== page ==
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How inflation disrupts the bond-equity correlation

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4 Aug 2022

The inverse correlation between equities and bonds has been debunked in 2022 and inflation could be a reason, as Mona Dohle reports.

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The inverse correlation between equities and bonds has been debunked in 2022 and inflation could be a reason, as Mona Dohle reports.

Economics is often approached like a science, which has hard and solid laws. Science tells us that water expands when frozen and that the correlation between altitude and temperature is negative.

In economics, one of these presumed laws, the cornerstone of modern portfolio theory, is that equities and bonds are negatively correlated. When stock markets slide, bonds tend to perform better.

This is why most institutional portfolios feature a combination of fixed income and shares. But the iron laws in economics are far less static. It could be argued that it is a social, rather than natural science.

What happens when this presumed iron law no longer holds true? Throughout the last year, the inverse correlation between bonds and stocks has increasingly broken down. Year to date, the S&P500 has fallen by more than 20% while yields on 10 year US treasuries have been pushed to 2.5%. In the UK, the FTSE100 has dropped by 4.5% while the yield for 10-year gilts stands at almost 2.4%. For investors who rely on both asset classes as their main source of portfolio diversification, this is a potential double whammy. But how persistent is this trend?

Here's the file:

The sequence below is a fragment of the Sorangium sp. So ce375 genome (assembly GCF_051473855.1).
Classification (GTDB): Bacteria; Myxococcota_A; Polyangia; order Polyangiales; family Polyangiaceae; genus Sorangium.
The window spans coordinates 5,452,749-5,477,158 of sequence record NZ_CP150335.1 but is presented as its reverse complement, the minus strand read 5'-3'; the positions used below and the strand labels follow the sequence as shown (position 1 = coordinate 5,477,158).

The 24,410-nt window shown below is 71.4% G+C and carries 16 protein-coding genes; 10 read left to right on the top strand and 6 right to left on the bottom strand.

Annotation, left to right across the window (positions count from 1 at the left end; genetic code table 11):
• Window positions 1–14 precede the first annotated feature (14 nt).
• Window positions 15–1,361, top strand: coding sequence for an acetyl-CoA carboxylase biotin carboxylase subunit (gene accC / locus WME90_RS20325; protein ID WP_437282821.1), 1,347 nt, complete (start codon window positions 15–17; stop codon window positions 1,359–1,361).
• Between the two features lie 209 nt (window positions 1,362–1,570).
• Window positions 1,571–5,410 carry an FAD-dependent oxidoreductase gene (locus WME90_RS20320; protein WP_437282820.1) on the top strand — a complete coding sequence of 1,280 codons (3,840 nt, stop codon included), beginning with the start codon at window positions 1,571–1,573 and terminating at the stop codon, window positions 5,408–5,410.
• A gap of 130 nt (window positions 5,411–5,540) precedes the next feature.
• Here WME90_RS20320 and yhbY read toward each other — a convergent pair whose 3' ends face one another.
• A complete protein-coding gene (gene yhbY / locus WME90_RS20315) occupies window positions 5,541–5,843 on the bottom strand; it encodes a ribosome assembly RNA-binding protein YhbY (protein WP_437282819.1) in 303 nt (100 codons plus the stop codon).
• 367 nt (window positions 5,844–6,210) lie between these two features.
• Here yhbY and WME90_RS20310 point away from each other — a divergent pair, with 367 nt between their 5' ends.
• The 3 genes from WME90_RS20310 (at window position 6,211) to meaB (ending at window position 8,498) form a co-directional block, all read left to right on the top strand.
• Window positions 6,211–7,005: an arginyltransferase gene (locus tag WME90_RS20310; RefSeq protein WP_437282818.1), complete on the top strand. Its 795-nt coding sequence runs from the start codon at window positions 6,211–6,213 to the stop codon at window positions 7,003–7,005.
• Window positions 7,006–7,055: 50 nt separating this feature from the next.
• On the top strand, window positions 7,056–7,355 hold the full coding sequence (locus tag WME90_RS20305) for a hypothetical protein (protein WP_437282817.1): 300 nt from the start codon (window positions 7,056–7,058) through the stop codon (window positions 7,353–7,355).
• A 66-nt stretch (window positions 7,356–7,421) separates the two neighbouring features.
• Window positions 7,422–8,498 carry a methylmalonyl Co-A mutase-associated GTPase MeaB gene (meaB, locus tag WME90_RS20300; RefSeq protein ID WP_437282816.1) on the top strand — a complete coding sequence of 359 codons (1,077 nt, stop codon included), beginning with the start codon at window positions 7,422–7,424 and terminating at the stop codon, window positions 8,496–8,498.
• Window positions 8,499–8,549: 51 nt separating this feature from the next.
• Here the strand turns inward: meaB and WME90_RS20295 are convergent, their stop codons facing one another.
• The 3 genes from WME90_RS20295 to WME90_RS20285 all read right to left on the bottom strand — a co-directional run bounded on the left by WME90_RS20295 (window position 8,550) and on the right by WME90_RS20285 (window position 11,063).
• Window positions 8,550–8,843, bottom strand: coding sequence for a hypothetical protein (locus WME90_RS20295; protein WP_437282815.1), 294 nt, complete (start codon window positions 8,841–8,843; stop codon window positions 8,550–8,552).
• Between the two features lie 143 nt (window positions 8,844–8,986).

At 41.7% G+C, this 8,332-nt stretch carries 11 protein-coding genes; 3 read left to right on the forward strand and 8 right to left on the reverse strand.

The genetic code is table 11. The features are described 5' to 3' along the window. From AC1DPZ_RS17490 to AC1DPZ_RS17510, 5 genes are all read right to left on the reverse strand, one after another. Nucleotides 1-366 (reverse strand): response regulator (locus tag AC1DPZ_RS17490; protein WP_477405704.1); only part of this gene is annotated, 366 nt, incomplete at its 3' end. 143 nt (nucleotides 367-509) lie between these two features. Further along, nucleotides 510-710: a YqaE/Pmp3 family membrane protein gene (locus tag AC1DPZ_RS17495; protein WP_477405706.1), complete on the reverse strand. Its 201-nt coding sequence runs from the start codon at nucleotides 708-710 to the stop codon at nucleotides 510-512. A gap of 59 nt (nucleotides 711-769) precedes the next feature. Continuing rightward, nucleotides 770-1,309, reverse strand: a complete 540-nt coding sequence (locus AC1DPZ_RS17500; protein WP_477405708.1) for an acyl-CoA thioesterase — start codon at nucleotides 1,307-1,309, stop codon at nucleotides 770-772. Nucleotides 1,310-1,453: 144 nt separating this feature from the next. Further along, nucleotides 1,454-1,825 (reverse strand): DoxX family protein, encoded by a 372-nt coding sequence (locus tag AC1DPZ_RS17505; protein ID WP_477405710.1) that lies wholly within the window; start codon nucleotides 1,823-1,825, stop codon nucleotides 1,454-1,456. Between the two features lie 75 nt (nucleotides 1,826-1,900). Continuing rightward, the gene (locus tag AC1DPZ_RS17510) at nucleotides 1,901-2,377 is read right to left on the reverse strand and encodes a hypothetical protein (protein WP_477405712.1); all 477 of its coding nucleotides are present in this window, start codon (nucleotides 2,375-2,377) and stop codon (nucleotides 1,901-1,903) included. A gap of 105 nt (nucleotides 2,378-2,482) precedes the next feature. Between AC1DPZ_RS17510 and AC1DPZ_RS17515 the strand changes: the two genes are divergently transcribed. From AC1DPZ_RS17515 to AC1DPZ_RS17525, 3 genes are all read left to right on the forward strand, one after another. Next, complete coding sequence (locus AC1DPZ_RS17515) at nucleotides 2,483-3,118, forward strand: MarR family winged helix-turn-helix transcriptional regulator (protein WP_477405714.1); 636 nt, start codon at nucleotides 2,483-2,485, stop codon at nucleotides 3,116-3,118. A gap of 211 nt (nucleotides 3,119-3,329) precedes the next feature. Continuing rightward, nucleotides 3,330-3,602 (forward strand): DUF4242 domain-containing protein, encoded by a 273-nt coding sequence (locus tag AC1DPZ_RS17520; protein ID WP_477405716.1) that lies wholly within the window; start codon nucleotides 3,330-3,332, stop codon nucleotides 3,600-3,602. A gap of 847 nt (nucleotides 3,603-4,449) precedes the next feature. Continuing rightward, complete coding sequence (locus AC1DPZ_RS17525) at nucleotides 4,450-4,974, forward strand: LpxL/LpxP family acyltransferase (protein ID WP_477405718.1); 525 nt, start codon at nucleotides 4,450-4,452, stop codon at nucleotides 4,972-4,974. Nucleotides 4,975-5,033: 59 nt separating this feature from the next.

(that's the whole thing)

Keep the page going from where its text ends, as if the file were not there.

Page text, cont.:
Inflation appears to be a driving force. Rising price levels are making bonds less attractive while the prospect of monetary tightening has sent jitters through overvalued equity markets.

While this correlation is fairly unusual for the past 20 years (see chart), investors who have been around for longer recall that things used to be different.

5 year rolling bond equity correlation

Indeed, back in 2016, research by Matt Roberts-Sklar for the Bank of England revealed that for the past 250 years, equities and bonds were positively correlated. He stressed that it was only when investors became less concerned about inflation in the early 2000s that the correlation turned negative.

This implies that bonds could become attractive again, provided central banks, the Fed in particular, bring inflation under control, predicted Andy Sparks and Juan Sampieri in an article for MSCI published in June.

Investors have so far hold off from significantly reducing their fixed income exposure in response to inflationary threats. After all, defined benefit (DB) schemes have no choice but to remain invested in fixed income.

But growing demand for alternatives and private markets among defined contribution and open DB schemes suggests that investors are increasingly careful not to place all their eggs in two baskets

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